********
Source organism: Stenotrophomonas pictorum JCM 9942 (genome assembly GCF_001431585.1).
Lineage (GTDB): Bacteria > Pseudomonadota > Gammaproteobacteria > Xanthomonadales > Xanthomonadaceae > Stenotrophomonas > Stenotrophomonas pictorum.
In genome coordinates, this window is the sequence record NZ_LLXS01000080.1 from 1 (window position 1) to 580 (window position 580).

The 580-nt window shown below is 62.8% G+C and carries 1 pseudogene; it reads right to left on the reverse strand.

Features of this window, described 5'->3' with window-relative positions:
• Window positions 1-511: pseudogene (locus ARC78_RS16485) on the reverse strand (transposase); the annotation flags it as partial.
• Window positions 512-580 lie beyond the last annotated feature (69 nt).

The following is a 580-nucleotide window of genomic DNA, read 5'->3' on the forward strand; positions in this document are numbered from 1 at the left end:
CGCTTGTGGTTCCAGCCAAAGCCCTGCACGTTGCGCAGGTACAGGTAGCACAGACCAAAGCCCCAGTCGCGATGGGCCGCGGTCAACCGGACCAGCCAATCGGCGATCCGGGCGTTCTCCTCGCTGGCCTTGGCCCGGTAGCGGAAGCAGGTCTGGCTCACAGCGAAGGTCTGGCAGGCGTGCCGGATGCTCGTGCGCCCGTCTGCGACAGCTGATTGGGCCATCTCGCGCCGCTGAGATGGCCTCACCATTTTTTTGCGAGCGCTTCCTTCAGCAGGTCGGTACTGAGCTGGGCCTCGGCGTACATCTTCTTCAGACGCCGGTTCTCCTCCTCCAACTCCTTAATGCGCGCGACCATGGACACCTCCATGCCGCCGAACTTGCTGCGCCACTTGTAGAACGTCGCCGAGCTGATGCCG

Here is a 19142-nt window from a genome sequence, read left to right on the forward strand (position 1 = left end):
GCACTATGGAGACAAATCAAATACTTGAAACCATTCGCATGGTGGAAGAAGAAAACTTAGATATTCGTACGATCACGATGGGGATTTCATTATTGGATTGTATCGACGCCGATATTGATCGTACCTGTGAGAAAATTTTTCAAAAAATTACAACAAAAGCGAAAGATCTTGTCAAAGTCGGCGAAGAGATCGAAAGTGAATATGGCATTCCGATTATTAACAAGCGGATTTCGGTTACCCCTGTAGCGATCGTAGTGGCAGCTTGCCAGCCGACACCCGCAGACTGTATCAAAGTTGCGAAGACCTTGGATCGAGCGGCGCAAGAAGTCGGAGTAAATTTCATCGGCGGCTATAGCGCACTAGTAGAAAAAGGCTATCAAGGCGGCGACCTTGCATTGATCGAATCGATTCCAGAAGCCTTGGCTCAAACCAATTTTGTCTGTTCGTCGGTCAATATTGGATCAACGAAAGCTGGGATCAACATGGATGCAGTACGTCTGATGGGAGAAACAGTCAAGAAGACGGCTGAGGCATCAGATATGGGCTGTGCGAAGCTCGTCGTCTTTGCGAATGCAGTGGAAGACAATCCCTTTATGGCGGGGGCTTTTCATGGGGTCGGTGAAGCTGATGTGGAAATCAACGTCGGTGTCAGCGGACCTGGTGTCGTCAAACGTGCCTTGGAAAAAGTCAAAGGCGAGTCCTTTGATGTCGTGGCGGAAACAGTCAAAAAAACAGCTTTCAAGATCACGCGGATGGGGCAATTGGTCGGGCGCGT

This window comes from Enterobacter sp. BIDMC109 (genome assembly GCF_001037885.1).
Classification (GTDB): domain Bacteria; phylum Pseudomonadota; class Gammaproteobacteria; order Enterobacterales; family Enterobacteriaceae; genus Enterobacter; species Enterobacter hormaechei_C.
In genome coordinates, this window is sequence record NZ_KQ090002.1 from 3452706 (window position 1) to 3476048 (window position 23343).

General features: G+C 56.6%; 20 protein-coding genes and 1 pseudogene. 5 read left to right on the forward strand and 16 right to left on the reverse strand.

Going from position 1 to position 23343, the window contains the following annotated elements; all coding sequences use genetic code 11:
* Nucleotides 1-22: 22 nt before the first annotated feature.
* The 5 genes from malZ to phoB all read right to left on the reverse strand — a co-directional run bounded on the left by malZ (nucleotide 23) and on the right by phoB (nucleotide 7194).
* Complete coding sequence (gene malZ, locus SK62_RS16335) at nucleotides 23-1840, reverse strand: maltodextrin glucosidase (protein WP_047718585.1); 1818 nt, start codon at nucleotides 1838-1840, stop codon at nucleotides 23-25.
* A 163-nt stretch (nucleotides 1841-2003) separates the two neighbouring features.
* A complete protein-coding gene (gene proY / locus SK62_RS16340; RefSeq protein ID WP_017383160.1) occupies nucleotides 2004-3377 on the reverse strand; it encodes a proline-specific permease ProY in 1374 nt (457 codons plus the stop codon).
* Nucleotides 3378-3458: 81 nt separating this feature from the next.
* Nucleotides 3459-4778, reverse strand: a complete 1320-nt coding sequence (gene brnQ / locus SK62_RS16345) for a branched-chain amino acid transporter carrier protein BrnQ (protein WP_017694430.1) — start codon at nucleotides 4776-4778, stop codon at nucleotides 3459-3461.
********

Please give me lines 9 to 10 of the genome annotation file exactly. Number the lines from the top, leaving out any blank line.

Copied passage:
CGCTTGTGGTTCCAGCCAAAGCCCTGCACGTTGCGCAGGTACAGGTAGCACAGACCAAAGCCCCAGTCGCGATGGGCCGCGGTCAACCGGACCAGCCAATCGGCGATCCGGGCGTTCTCCTCGCTGGCCTTGGCCCGGTAGCGGAAGCAGGTCTGGCTCACAGCGAAGGTCTGGCAGGCGTGCCGGATGCTCGTGCGCCCGTCTGCGACAGCTGATTGGGCCATCTCGCGCCGCTGAGATGGCCTCACCATTTTTTTGCGAGCGCTTCCTTCAGCAGGTCGGTACTGAGCTGGGCCTCGGCGTACATCTTCTTCAGACGCCGGTTCTCCTCCTCCAACTCCTTAATGCGCGCGACCATGGACACCTCCATGCCGCCGAACTTGCTGCGCCACTTGTAGAACGTCGCCGAGCTGATGCCG

Here is a 19142-nt window from a genome sequence, read left to right on the forward strand (position 1 = left end):